More About Stop Orders and False Breakouts

Previously I posted about order types and mentioned that there was a lot more to say about the topic of stop orders.  It turns out there’s a deep relationship between stop orders, trend following and false breakouts that goes a long ways towards explaining market behavior.

The first key point to understand is that trend following is always conceptually a stop order and stop orders are conceptually trend following.  They’re two sides of the same coin.  Recall the definition of a stop order:

stop order – a stop order is a triggered order, with the price of the order being a trigger price.  Once the stop price is hit, the order converts to a market order.

and the definition of trend following:

trend following – a family of trading strategies that enter long positions when price reaches historic highs or short positions at historic lows.  These positions are held as long as new highs/lows continue to be made, and are exited when the pattern breaks.

Clearly there’s a relationship –  after all a trading strategy is nothing but a means of triggering orders, and if a strategy triggers a buy order when a sufficiently high price is achieved that’s logically a stop order.  This is true even if the trend following strategy didn’t enter it’s order using the exchange stop order type and instead entered it as a market or marketable limit order after the trigger occurred.  In other words, stops can be entered directly in the market or “held” in a remote trading system, but they behave essentially the same either way.  Trend following entries are the same thing as stop orders.

Now, I want to convince you that stop orders, even those used to bound losses, are conceptually trend following.  Imagine you buy 100 lots of XYZ stock at 26.54 and place a protective stop to sell those 100 lots if the price falls to 25.00.  This may well have some attractive behaviors from a risk mitigation standpoint, and I don’t want to minimize those.  But it’s also trend following – you’re in essence betting that if price falls that far, it’s going to keep falling.  So you sell.  That’s the same bet a trend follower entering a short position via a stop at 25.00 is making.  Again, symmetry between stop orders and trend following.

Last post, I discussed that false breakouts are the market’s immune system against trend followers.  But I didn’t explain what a false breakout is or the exact market mechanics of how they work.  Now I want to remedy that.  False breakouts are simply the price manifestation of a market behavior called a “stop hunt”.

stop hunt – a multi-step trade designed to take advantage of the presence of stops in the market.  For sake of discussion assume the stops are SELL STOP orders below the current price (perhaps used as stop loss protection).  Step 1 of the trade is to enter a BUY LIMIT order below the location the stops.  Step 2 is to enter a SELL MARKET order down to the stop price, triggering the stops.  The result is that the stop triggers and converts into a market order which sells into your limit order, and ideally your limit and market order are exactly the same size and cancel each other out perfectly. This leaves the stop hunter with a flat position and a guaranteed profit.  This trade can be reversed to hunt BUY STOP orders above the current price.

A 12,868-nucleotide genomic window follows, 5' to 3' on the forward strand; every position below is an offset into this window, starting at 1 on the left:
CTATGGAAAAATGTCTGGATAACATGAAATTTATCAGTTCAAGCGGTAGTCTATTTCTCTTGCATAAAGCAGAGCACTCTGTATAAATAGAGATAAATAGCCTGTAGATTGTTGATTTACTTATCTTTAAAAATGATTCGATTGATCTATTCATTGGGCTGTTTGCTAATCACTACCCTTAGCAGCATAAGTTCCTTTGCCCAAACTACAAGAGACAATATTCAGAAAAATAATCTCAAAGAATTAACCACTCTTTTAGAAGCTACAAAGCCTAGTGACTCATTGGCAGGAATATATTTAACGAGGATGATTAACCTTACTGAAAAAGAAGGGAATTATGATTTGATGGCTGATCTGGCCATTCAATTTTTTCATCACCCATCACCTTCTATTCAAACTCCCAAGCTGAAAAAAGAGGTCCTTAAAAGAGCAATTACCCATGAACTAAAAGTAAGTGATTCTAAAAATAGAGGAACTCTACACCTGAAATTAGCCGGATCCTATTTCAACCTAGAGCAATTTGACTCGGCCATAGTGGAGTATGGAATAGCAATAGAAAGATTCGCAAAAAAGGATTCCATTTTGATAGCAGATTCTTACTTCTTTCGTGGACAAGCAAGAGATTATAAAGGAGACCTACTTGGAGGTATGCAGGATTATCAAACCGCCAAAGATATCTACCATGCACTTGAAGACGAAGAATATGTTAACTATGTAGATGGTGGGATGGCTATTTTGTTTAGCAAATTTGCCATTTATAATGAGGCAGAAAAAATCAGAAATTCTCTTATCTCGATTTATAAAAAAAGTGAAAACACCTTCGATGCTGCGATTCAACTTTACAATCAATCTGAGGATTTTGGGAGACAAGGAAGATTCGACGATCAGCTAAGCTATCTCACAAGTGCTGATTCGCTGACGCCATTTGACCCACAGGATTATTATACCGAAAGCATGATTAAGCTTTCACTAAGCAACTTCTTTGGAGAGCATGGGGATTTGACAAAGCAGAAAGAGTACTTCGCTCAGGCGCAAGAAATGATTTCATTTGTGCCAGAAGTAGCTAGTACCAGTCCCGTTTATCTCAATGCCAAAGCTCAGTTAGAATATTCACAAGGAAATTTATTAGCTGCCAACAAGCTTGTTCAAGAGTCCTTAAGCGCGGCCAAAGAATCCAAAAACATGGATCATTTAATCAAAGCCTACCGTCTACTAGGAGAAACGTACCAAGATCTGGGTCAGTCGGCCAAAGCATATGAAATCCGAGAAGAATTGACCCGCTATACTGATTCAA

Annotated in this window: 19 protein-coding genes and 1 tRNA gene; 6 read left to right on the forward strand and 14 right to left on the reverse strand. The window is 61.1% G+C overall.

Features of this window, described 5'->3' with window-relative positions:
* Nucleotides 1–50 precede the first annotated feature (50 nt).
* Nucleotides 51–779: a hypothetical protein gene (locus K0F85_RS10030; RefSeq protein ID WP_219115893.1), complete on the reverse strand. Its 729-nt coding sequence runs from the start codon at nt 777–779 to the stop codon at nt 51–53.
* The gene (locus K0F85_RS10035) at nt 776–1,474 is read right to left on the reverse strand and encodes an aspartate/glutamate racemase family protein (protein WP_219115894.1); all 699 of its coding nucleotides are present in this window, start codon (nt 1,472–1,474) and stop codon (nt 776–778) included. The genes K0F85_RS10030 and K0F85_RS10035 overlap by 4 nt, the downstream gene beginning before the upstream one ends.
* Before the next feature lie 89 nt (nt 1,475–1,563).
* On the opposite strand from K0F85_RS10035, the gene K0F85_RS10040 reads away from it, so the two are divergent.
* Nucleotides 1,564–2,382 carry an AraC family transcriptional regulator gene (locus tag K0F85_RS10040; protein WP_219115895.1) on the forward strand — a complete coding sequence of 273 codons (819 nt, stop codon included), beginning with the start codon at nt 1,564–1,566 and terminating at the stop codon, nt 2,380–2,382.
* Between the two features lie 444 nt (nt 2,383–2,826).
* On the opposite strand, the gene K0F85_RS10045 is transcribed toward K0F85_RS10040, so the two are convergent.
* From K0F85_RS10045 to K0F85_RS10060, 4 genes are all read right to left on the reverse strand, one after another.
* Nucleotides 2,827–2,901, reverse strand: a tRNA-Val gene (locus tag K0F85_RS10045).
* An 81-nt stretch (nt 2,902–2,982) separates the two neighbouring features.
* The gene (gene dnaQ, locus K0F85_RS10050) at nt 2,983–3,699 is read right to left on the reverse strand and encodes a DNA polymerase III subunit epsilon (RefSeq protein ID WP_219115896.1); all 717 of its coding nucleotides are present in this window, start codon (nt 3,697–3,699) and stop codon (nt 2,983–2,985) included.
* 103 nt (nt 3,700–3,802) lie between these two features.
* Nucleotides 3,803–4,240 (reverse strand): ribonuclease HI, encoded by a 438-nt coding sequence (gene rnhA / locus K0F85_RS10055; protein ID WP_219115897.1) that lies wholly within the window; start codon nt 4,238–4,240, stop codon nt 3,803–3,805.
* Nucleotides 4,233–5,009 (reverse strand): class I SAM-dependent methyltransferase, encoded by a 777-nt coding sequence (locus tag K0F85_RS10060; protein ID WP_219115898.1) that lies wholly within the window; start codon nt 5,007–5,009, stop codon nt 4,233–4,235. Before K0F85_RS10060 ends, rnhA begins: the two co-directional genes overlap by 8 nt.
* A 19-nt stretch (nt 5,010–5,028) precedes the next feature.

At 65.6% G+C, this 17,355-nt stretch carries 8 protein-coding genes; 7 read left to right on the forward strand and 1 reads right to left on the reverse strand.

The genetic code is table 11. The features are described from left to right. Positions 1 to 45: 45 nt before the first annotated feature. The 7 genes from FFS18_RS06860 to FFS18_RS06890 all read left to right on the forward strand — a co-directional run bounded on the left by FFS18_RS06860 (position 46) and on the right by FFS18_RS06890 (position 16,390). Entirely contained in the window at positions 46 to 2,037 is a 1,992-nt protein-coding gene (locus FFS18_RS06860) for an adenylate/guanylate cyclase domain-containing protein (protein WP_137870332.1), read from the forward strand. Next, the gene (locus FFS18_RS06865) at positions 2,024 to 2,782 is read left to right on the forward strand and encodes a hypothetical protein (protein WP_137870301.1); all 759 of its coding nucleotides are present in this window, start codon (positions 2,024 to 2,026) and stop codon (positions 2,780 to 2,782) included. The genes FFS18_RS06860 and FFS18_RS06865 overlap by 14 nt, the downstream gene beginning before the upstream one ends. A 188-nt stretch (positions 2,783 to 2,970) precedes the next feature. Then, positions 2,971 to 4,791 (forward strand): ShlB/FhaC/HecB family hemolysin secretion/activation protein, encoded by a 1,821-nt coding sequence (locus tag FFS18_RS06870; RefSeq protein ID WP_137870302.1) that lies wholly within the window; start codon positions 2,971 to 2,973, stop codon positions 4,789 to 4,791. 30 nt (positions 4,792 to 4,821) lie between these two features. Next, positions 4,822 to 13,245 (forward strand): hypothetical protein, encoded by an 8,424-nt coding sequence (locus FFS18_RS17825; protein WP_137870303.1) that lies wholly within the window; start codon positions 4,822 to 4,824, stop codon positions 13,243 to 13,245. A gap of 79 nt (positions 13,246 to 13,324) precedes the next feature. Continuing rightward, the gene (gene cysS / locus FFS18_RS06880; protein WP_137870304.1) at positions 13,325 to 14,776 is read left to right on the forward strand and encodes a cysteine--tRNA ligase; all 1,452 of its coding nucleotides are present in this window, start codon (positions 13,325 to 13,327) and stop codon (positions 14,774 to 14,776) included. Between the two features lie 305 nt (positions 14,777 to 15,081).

The ability to actually conduct a successful stop hunt is based on three things:

  1. Accurate estimation of the prices where stop orders are present and the cumulative order size.  Since stop orders are not visible as part of the order book this is a non-trivial problem.
  2. An accurate count of how many contracts are needed to move price to the stop order(s).
  3. There not being too many people ahead of your limit order FIFO-wise that get filled by the market orders the stop(s) generate before you do.

Items 2 and 3 can be deduced by simply looking at the order book and counting up the size of the orders.  But item 1 is tricky – in order to hunt stops effectively, you need to know what price they will be entered at.  This is where we circle back around to trend following because trend following systems have a tendency to enter stop orders at well defined prices – buy stops above historical highs and sell stops below historical lows.  While this information is not enough to guarantee a stop hunter that stops will be present at a certain price and quantity, it is a pretty good start.  In fact, it’s good enough that stop hunters will drive price to likely trend following entry points just to see if stops can be found.  This price movement, experienced from the perspective of a trend follower, is a false breakout.  Here is the price chart from the last post with some additional annotations:

These annotations are somewhat fanciful in that I don’t know for a fact that the reason behind each price move.  The color commentary is entirely my perception.  But none the less they illustrate the principal of the stop hunt – buy stops accumulate above historic highs and sell stops below historic lows.  There’s then an incentive to move price to those points to trigger the stops.  Once that happens, there’s no reason for price movement to continue and it frequently moves back the other direction.  You can see how this behavior frustrates attempts at trend following – there is eventually a real trend here, but before the trend follower can profit from it, they take losses due to each of the false breakouts.  The net result for the trend follower is likely about break-even minus transaction costs.

Incidentally, I didn’t cherry pick this chart for the purposes of this post.  It just happened to be what the 1-minute ES chart looked like a few mornings ago.  I was simply lucky that it so clearly illustrated the concept of the false breakout.

 

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